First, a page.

• Lipson’s Three Rules for Dog Names. What are your opinions??

    5comments No tags Permalink

    Based on long and happy experience, I think the pooch’s name should

    1. Be short,
      • Unless it is two syllables or less, you will almost certainly end up giving your dog a short nickname
    2. Sound okay when you yell it at the top of your lungs, whether or not it is followed by “come here, dammit”
    3. Preempt the question “is your dog a boy or girl?”
      • If your doggie’s name doesn’t answer that question in advance, you will have to answer it a lot
      • If your dog is female, it is especially important to give it a girl’s name because people seem to think (as a default option) that dogs are boys, cats are girls
  • How Dogs Strengthen Their Owners’ Immune Systems

    Guest Author: Lola Lipson writes on Canine-American topics.

    She has published two articles in her own name in the Chicago Tribune, her favorite paper.


    “Are Pets the New Probiotic?,” asks the New York Times.

    Yes, they answer.

    Their basic point:

    Dogs expose their owners to all kinds of germs and yucky stuff, and, in the process, force our immune systems to bulk up to deal with them.

    That can be very good for kids.

    Scientists are paying increasing attention to the “indoor microbiome,” the billions of bacteria, viruses and fungi that we share our homes and offices with. But not all those micro-organisms are bad for us, experts note. And exposure to a rich array of indoor germs may actually be salutary, helping stave off a variety of illnesses.

    So there is growing concern that, in our anxiety to banish bacteria from our indoor world, we have become too clean for our own good. We run the risk of scrubbing, disinfecting, vacuuming and filtering out the fortifying mix of microscopic creatures that our immune system needs to develop properly. –New York Times

    Enter the dog.

    There are suggestive results from “natural experiments,” comparing different groups of children–some exposed to animals, others not.

    Pets, and dogs especially, add a lot to the diversity of the indoor microbiome. Research has shown that dog ownership raised the levels of 56 different classes of bacterial species in the indoor environment, while naturally more fastidious cats boosted only 24 categories. –New York Times


    Comment: This finding should not be surprising.

    One of the basic insights of recent macro-histories is that Europeans and Asians developed resistance to diseases because of their exposure to horses, cattle, oxen and other large, domesticated animals. Latin Americans, whose only large animals were llamas, lacked such resistance.

    Presumably, Europeans and Asians not only developed some disease resistance during an individual’s lifetime, their populations evolved over generations to favor those with better resistance, who could live to reproduce (Darwinian selection effects).

    The suggestion of these studies–and it is still not proven–is that we can also degrade these resistance systems by living in “clean bubbles,” especially when young.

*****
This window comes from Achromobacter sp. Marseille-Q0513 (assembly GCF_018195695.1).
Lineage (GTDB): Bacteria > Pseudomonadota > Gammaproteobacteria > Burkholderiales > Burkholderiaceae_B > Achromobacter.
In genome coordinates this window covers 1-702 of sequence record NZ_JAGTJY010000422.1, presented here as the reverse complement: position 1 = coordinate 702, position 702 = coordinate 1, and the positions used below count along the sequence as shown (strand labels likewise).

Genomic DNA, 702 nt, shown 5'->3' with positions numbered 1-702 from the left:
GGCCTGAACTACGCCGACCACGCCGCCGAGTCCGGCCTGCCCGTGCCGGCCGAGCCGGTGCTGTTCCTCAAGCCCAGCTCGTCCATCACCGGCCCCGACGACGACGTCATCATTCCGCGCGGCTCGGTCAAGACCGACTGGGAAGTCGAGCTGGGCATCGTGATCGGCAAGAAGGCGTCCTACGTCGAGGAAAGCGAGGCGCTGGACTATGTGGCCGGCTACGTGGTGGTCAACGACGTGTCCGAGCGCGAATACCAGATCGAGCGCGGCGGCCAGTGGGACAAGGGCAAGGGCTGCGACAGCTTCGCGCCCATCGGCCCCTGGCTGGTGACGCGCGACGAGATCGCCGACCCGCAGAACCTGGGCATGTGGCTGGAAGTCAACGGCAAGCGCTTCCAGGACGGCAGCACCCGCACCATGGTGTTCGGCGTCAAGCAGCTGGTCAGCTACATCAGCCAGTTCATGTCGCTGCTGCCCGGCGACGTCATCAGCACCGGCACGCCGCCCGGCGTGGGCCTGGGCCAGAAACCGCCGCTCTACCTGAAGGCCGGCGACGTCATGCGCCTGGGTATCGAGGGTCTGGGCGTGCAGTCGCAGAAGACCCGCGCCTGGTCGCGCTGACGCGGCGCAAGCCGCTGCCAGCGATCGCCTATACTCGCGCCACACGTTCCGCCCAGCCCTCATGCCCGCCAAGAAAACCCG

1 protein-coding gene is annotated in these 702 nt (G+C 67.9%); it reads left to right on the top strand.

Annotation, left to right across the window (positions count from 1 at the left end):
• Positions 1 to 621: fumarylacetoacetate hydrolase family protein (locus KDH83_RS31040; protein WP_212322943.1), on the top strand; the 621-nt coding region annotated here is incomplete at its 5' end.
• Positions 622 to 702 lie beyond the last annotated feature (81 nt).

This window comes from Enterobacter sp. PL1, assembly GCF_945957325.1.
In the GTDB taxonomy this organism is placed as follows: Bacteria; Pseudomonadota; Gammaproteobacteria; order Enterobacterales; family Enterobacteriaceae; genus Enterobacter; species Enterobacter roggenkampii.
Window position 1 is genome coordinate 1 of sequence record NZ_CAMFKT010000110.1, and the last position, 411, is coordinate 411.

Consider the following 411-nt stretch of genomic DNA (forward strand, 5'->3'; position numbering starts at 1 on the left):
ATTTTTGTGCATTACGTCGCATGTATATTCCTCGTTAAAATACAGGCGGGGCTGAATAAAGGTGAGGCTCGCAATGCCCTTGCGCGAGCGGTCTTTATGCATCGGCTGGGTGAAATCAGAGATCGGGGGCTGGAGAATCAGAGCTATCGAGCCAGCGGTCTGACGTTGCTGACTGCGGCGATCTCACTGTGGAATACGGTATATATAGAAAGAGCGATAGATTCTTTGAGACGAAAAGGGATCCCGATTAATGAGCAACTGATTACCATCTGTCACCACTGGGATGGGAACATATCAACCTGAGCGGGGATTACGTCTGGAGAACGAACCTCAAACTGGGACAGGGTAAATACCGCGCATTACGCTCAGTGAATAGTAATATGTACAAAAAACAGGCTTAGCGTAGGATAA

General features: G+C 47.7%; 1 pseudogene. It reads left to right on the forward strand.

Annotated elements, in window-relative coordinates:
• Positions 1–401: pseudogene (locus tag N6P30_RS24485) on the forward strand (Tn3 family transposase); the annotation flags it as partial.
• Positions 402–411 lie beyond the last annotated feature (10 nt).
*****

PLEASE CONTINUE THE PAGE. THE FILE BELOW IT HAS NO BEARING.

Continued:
These health effects are just a bonus, though. The main thing, as all us dogs know, is that every kid deserves one.


    • The opinions in this post are those of the guest author. She and ZipDialog welcome your response.
    • She wishes to thank her owner, Charles Lipson, for assistance with typing. Also with food, water, and treats.


  • Talking to your dog is “a sign of intelligence”

    1 No tags Permalink

    Prof. Nicholas Epley of the U. of Chicago says naming your boat, talking to your plants, or singing to your pet hamster is a sign of human intelligence.

    According to the Epley

    Historically, anthropomorphizing [giving human qualities to objects and animals] has been treated as a sign of childishness or stupidity, but it’s actually a natural byproduct of the tendency that makes humans uniquely smart on this planet.  . . .

    This is just the byproduct of having an active, intelligent social cognition—of having a brain that is programmed to see and perceive minds.–Nicholas Epley in Quartz

    Comment: Epley cut short the interview to text his cat.

  • What happens when you can read a dog’s mind? SNL offers a VERY funny answer

    0 No tags Permalink

    Saturday Night Live has been more political this year and relentlessly anti-Trump, sometimes funny, sometimes not.

    He’s such an easy target to parody.

    In my opinion, though, they feed at the same trough too often, always from the same perspective. That gets stale.

    Not this time.

    This is a totally different take, with more than a touch of self-directed humor: The Dog’s Mind Translator


    Thanks to Sam Stubbs for sending.

  • Headline of the Day: “Pit bull named Scarface attacks Florida woman after she tried to put Christmas sweater on pet”

    0 No tags Permalink

    You never expect a Pit Bull named Scarface to do anything but cuddle.

    And what dog, living in the frozen wasteland of Tampa, Florida, doesn’t yearn to wear a cheery Christmas sweater?

    Hey, most dogs want to add a Sherlock Holmes hat and a pipe to complete the distinguished look.

    I simply don’t understand what could have gone wrong here.

    The New York Daily News has the story. The dog owner’s granddaughter

    told the Daily News that [her grandmother] underwent surgery Friday and is recovering from her wounds at Tampa General Hospital.

    “She’s doing much better because she can finally move and talk.” –New York Daily News

    Meanwhile, Scarface has been approached by several rap-music producers.